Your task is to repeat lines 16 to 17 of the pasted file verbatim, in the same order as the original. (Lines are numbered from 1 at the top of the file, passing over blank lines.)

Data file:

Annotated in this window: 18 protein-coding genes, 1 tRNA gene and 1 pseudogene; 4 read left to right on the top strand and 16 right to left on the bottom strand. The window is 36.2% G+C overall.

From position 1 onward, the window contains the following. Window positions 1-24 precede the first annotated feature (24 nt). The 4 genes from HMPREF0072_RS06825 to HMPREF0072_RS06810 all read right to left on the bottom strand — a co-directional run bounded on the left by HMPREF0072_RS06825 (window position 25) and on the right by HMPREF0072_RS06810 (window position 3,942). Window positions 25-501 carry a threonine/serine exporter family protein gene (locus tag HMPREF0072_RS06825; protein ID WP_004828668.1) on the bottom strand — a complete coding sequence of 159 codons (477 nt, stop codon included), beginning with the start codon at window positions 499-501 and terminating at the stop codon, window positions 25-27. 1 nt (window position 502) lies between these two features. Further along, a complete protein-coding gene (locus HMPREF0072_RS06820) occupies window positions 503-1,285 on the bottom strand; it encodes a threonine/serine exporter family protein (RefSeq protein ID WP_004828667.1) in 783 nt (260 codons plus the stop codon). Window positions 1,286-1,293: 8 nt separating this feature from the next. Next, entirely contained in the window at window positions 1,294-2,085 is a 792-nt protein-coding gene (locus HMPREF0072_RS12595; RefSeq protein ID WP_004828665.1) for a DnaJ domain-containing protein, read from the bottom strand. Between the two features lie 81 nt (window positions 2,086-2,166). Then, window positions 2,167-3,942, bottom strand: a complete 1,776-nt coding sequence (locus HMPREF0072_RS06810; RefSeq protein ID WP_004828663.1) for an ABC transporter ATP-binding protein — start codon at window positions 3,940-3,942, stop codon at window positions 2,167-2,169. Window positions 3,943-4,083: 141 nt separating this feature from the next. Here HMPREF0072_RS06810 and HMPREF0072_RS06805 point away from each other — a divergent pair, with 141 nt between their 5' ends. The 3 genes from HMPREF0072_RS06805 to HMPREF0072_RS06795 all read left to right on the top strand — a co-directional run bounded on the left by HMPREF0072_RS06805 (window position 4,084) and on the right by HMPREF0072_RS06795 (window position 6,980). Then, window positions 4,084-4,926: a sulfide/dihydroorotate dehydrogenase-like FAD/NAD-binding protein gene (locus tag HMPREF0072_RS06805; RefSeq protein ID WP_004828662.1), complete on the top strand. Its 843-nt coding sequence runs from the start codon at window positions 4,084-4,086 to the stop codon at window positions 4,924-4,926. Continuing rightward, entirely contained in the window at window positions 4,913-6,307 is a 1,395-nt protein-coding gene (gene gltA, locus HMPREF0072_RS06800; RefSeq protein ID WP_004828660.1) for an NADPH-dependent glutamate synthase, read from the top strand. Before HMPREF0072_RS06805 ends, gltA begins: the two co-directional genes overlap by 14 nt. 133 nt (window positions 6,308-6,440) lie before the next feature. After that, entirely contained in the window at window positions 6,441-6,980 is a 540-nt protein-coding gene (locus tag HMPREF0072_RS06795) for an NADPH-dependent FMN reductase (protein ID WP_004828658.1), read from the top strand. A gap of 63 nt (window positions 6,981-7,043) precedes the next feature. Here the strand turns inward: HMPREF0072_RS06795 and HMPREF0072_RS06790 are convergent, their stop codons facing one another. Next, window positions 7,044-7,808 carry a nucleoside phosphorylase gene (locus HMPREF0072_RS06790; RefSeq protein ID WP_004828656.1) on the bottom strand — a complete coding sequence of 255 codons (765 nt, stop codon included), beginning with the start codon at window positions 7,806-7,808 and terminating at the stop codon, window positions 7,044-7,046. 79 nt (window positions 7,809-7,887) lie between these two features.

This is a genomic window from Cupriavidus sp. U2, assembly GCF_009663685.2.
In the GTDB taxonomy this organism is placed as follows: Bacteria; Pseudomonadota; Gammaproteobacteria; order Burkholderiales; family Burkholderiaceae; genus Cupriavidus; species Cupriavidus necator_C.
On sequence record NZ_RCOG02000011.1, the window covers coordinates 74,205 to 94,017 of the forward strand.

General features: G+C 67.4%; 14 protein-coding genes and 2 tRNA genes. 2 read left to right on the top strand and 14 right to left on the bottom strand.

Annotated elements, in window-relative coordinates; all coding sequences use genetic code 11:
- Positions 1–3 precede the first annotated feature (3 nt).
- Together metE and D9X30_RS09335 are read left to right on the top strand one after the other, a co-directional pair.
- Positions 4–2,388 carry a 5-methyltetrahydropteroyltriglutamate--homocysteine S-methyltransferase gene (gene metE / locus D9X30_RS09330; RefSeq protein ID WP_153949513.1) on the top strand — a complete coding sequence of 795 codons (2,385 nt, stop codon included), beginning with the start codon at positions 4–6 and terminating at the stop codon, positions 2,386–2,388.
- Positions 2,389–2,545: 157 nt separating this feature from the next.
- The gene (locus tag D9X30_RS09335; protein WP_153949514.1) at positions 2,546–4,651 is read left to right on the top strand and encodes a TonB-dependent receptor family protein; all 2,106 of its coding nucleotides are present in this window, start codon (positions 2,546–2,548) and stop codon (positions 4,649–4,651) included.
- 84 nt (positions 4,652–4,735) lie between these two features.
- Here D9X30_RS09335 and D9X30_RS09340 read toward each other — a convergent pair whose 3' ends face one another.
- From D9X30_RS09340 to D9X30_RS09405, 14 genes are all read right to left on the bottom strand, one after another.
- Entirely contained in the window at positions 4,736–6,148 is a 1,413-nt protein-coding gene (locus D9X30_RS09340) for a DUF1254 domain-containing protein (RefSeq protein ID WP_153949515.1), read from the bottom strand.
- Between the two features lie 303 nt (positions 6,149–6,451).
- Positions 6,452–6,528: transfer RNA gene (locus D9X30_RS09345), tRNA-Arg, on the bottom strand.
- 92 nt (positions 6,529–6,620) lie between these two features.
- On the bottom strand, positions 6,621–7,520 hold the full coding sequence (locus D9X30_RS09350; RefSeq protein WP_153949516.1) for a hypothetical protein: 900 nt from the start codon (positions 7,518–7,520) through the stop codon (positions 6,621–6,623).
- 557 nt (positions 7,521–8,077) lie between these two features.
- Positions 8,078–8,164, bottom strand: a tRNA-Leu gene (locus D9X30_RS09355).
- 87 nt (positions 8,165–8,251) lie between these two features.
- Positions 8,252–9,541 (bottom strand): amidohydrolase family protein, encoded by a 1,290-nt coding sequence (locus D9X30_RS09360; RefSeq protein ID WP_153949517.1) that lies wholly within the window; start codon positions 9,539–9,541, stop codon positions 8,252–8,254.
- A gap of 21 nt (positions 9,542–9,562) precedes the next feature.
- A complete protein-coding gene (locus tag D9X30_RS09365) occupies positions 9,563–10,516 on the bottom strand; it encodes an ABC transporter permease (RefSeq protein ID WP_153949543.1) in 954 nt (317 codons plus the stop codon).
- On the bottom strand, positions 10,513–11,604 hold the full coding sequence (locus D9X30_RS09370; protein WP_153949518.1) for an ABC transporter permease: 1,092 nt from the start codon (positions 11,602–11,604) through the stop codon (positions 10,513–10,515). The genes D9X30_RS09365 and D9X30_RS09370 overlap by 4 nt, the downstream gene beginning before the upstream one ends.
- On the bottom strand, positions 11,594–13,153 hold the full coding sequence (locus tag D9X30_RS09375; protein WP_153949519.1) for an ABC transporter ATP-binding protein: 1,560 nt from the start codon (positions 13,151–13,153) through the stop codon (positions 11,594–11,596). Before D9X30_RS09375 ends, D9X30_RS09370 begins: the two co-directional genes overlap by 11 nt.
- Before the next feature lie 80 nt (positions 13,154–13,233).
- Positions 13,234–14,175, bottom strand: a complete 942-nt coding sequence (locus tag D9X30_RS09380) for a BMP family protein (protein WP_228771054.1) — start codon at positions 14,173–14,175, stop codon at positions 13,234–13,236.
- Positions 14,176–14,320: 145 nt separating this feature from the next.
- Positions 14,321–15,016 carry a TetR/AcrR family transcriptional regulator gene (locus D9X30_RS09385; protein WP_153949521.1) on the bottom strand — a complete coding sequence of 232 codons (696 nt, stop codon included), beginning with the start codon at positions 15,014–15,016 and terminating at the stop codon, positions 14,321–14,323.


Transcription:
- Entirely contained in the window at positions 4,736–6,148 is a 1,413-nt protein-coding gene (locus D9X30_RS09340) for a DUF1254 domain-containing protein (RefSeq protein ID WP_153949515.1), read from the bottom strand.
- Between the two features lie 303 nt (positions 6,149–6,451).